Historic Aberdeen Gardens – Virginia
AAHPF makes every effort to enhance public awareness of African American historic and endangered sites in many ways. The Foundation nominated the Historic Aberdeen Gardens for the Preservation Alliance of Virginia Award in 1995.
In November 1995, Aberdeen Gardens Historic & Civic Association received one of six awards from the Preservation Alliance of Virginia for its preservation efforts. Over thirty proposals had been submitted for this prestigious award.
Historic Aberdeen Gardens was the only New Deal resettlement community designed and built by and for African Americans in the 1930's in Hampton Virginia. It was the aim of the Franklin Delano Roosevelt administration to develop at least ten percent of these resettlements for African Americans, many of whom were living in poverty before the Depression era.
Historic Aberdeen Gardens was intended to be the model for other resettlement communities of low-income, rural and urban black families. In addition to the uniqueness of being the first black community development in the United States, the planning and design of Historic Aberdeen Gardens were unique as well. Noted Washington architect Hilyard R. Robinson was appointed to design the project. The Historic Aberdeen Gardens, now a historic district, consists of 158 single-family homes that still exist today.
Old Anacostia Historic District - Washington, DC
The Anacostia Historic District is an area of approximately 20 squares in southeast Washington. Uniontown, the core of the historic district was incorporated in 1854 and was one of the first suburbs in the District of Columbia. It was designed to be financially available to Washington's working class, most of who were employed across the river at the Navy Yard.
The initial subdivision of 1854 carried restrictive covenants prohibiting the sale, rental or lease of property to any Negro, Mulatto, or anyone of African or Irish descent. However, by 1880 approximately 15 percent of the residents were African American and today probably 99 percent. The historic district retains much of its mid-to-late 19th-century low scale, working class character as is shown in its architecture.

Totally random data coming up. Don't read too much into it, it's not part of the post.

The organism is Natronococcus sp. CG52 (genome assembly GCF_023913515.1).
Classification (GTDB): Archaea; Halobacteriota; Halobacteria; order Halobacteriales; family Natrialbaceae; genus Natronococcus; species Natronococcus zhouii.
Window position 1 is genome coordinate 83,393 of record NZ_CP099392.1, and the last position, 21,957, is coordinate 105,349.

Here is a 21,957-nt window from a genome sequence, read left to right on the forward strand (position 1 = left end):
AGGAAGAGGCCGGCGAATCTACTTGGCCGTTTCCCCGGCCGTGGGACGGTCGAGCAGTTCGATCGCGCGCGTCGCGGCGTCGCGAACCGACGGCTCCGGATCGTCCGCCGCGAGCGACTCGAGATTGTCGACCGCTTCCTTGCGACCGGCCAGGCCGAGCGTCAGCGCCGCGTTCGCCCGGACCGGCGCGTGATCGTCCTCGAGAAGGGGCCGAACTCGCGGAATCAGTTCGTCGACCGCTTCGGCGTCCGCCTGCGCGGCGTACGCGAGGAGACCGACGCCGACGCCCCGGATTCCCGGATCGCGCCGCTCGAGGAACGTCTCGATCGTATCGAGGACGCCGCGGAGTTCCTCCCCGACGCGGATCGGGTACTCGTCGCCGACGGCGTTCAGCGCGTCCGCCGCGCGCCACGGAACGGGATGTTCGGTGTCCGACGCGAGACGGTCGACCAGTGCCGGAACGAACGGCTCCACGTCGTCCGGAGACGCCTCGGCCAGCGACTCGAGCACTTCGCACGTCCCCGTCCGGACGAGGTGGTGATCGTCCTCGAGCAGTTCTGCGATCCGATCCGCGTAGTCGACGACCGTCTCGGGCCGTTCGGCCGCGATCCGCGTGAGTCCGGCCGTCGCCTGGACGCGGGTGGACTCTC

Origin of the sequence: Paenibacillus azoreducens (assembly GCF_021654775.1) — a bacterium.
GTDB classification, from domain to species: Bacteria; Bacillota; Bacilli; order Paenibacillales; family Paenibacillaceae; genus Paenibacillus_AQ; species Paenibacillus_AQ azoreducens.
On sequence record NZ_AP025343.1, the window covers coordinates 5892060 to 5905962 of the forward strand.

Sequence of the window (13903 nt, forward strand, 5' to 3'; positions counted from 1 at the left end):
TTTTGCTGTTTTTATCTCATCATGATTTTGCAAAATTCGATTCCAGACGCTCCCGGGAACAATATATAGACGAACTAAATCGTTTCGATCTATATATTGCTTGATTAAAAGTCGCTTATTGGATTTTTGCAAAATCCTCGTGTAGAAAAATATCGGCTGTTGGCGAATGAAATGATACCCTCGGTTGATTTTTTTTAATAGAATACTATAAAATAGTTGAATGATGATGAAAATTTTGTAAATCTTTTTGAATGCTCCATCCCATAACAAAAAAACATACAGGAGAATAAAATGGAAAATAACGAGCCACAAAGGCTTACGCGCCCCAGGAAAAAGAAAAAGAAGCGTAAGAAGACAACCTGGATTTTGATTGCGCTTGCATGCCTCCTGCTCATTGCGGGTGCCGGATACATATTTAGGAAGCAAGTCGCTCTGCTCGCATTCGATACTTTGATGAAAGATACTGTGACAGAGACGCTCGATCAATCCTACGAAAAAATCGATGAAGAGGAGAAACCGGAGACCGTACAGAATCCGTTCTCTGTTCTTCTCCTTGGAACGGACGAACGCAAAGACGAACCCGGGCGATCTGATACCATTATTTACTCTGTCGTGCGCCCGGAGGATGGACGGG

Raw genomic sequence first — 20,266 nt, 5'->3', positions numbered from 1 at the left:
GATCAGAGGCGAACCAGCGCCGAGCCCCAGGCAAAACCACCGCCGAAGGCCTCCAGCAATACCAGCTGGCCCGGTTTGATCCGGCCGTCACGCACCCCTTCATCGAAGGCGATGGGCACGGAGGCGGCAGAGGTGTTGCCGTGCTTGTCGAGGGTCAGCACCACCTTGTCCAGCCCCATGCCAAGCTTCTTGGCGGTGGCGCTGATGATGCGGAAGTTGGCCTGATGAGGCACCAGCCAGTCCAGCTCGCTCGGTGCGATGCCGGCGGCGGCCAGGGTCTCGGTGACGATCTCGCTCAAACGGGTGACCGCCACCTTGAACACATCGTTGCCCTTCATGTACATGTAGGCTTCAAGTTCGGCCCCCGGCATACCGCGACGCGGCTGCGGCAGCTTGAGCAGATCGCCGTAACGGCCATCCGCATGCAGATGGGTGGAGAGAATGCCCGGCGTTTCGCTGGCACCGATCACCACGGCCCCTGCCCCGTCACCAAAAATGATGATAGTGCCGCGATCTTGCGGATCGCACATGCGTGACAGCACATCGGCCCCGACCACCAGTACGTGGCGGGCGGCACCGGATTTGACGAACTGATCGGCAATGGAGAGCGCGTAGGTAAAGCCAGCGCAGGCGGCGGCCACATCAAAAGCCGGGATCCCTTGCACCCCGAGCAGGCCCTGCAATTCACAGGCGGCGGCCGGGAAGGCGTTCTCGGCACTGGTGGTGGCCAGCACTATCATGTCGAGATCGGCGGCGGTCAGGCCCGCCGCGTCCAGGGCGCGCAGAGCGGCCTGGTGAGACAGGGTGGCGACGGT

While the neighborhood is fairly homogenous and a strong sense of order prevails, a great deal of variety and visual richness exists. Projecting porches and varied rooflines create a strong sense of rhythm up and down the streets. Relatively simple, standard house forms feature some of the most varied and original detailing. Individuals chose their own porch trim, iron fences, window and gable treatments and other decorative details.
The frame houses are mostly Italianate and Cottage style with some scattered examples of Queen Anne. Interspersed are brick rowhouses, churches and two commercial streets Good Hope Road, and Martin Luther King, Jr., Avenue, but with few exceptions, the commercial buildings mirror the low-scale residential character of the neighborhood.
It also contains within its boundaries, the Frederick Douglass National Historic Site, (14th and W Streets, SE) home of the developer of Uniontown, which was later bought by Frederick Douglass, who was often referred to as the "Sage of Anacostia." After decades of neglect, Anacostia's citizens are working to revitalize the neighborhood.
The Anacostia Historic District is roughly bounded by Martin Luther King Ave. on the west, Good Hope Rd. on the north, Fendall St. and the rear of the Frederick Douglass home on the east, and Bangor St. and Morris Rd. on the south. Most of the buildings are private residences and not open to the public.
Excerpts from the National Park Service's National Register of Historic Places.
In January 1999, the African American Heritage Preservation Foundation, Inc. nominated Washington, DC's Anacostia Historic District and its surrounding community as one of the eleven most endangered historic places in the United States.